Funding science and engineering


Sir, – The critical responses to my letter (August 6th) by Garret FitzGerald and Cormac O’Raifeartaigh (August 8th) and David McConnell (August 11th) on the topic of the Government’s funding of science and of engineering appeared to be more concerned with the promotion of basic research rather than the refutation of the various points in my argument. As a true academic, I greatly welcome challenge, especially when I know that everything I said in my letter was factually correct, though admittedly and unashamedly concentrated on the promotion of a more balanced allocation of the State’s research funds between science and engineering. This correspondence was in response to the article by Dick Ahlstrom (“Minister knows the importance of research beyond economic benefits”, August 4th).

However the following important corrections must be noted. Dr FitzGerald commented that the “Minister wisely appears to appreciate the necessity to rebalance the portfolio of scientific investment to favour basic research”. Not correct. The Minister was reported to have said “we have to support basic research” and “we have to get the balance right, it is essential”, with which sentiments I fully agree and had stressed in my letter.

Dr McConnell wrote that “Prof John Kelly wrote that the Government should emphasise applied research more than basic research”. I made no such statement, nor would it be my view.

Dr O’Raifeartaigh disagreed with my statement that “Science Foundation Ireland was prohibited by its statutes from funding applied research” from its inception. The 2003 SFI Establishment Act clearly restricted the SFI to funding only basic research. The 2011 Amendment to the 2003 Act gives it the mandate “. . . to promote, develop and assist the carrying out of basic research and applied research in strategic areas of opportunity to the State”. This addition of “applied research” was a major change which was not welcomed by many in the scientific community.

I admit that I was perhaps somewhat provocative and even mischievous in saying that “science is a tool of engineering”, which of course it is in many contemporary engineering research projects, where the engineering research is assisted by the application of scientific knowledge. The opposite is also true, where the successful achievement of scientific research is very often only possible with the assistance of engineering instrumentation and techniques, so that in is such cases, engineering may rightfully be called the tool of science. The editor of the international journal Science, Bruce Alberts, said when awarding the 10 major scientific breakthroughs of 2008 that the engineering instruments and techniques employed by the winning scientists were unimaginable when he was a young scientist in the 1960s. The term “tool” is not a derogatory one in the engineering world, though I appreciate that it may be regarded by some as such.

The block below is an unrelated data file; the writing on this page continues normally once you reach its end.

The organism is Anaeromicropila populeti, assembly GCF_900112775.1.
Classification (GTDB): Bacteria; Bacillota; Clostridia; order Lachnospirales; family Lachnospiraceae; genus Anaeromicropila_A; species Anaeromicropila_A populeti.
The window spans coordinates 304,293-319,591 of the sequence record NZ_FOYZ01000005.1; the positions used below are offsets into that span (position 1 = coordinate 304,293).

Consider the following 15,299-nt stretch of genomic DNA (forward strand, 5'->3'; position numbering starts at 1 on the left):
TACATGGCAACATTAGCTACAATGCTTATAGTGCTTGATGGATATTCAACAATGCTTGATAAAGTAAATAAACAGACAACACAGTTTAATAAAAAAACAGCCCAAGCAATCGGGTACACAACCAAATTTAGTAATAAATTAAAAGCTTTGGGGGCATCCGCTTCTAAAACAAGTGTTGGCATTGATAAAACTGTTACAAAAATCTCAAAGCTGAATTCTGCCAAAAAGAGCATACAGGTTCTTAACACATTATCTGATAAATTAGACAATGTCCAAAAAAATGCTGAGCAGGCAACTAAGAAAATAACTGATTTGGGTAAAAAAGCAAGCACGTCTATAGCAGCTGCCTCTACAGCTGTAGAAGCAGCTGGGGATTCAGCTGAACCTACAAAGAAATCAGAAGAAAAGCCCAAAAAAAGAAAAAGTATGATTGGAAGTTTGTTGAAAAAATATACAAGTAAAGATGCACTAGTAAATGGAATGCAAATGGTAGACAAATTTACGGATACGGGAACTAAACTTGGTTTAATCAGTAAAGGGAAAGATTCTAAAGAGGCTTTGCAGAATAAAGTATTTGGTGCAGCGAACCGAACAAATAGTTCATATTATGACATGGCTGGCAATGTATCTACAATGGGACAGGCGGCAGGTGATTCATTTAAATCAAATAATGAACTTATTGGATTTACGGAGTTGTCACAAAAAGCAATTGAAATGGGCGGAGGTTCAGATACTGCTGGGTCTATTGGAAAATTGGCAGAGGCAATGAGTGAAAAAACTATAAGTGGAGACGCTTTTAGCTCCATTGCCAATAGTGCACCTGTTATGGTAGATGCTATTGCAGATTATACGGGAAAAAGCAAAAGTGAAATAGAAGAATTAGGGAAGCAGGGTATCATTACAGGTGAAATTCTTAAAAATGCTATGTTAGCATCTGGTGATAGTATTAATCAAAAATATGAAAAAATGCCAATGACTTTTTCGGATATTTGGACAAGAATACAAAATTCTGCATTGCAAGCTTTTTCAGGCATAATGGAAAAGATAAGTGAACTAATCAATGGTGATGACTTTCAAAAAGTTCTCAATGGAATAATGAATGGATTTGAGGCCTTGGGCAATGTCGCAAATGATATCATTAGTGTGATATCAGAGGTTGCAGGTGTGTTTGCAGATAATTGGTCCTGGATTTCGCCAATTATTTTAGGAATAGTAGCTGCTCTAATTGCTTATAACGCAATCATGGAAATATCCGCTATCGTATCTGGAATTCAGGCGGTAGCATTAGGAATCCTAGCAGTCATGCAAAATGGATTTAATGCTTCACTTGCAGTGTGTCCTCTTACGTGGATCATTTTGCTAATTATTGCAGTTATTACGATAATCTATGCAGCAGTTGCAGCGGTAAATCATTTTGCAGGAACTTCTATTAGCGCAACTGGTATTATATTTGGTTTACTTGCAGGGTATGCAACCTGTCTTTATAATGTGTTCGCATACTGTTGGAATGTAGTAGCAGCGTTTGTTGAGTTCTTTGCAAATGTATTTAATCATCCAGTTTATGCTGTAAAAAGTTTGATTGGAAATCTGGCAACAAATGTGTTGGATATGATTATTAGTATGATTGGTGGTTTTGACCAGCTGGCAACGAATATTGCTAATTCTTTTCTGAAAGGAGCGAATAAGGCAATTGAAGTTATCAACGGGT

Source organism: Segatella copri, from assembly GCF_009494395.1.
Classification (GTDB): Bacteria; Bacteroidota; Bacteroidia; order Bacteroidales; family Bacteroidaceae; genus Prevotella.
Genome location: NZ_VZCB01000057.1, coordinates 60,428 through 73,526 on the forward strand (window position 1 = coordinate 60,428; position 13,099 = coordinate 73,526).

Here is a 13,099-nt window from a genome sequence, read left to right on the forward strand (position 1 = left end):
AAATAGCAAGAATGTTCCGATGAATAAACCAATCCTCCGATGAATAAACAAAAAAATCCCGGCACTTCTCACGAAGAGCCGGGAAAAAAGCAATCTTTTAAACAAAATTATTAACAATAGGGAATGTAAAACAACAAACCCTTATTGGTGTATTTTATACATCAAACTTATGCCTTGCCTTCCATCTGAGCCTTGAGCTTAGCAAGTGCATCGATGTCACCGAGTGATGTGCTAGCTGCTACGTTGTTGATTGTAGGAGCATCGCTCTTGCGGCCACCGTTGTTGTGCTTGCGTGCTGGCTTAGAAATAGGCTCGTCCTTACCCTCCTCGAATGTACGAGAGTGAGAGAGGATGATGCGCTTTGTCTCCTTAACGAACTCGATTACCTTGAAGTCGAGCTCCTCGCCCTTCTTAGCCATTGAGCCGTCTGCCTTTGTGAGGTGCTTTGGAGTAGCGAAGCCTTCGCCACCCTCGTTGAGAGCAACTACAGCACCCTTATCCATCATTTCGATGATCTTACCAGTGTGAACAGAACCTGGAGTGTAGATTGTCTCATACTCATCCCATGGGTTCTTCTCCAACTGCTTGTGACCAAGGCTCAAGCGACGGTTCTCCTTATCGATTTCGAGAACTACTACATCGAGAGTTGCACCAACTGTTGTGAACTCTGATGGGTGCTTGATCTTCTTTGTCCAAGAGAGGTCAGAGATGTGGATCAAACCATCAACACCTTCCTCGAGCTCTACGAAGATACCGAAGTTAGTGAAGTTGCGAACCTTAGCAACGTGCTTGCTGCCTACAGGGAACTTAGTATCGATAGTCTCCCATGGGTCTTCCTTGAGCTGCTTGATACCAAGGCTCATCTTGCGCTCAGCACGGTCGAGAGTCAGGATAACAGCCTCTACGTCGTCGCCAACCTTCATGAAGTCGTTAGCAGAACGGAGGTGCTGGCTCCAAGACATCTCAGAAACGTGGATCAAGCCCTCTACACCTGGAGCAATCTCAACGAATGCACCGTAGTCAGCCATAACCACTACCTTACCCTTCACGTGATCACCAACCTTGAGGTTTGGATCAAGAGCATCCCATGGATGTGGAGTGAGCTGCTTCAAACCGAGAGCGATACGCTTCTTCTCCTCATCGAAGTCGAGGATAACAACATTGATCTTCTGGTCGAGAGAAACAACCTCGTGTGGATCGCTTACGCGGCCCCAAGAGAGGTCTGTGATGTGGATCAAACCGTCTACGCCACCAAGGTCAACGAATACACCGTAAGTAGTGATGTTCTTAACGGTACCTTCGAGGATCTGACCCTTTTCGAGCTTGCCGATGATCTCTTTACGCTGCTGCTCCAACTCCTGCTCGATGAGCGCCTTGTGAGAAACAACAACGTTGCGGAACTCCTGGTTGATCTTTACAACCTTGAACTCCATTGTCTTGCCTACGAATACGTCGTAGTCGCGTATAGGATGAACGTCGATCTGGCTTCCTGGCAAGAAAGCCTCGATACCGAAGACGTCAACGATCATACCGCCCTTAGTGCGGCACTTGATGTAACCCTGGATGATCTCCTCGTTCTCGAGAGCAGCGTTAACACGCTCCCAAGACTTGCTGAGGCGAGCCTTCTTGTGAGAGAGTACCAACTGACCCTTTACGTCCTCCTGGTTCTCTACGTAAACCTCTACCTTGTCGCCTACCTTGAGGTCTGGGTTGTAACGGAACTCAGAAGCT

I persuaded my UCD surgery academic colleagues in the Mater and Vincent’s Hospital, Professors Eoin O’Malley and Patrick FitzGerald, to join me in setting up the Biomedical Engineering Society of Ireland. This was a novel development in 1970 in the Irish academic world, though not appreciated by many of my scientific and medical colleagues, who regarded engineers as the fellows who fixed your broken heating system. Since those early days, biomedical engineering has developed right across the academic world, and is now fully part of the Irish and international academic curricula. Subject areas include biomechanics, medical device design, heart pacemaker and pump surgery, hearing aids and a great many other engineering subject areas, where engineers and scientists have come together for the great benefit of medical practice. This is surely the ideal arrangement which our funding agencies should aim for.

Minister of State for Skills, Research and Innovation Damien English is correct in his vision of a balanced research funding strategy in accordance with national aspirations, where each research project funded will have an impact in one or more of a number of measurable priority areas, and certainly not exclusively in economic benefit areas. Dr Greg Foley (August 8th) has the right idea which the Minister should consider. Research funding is too important an issue to leave exclusively to academic engineers and scientists. It is a big challenge for Mr English and I wish him well. – Yours, etc,


Emeritus Professor,

University College Dublin,

Belfield, Dublin 4.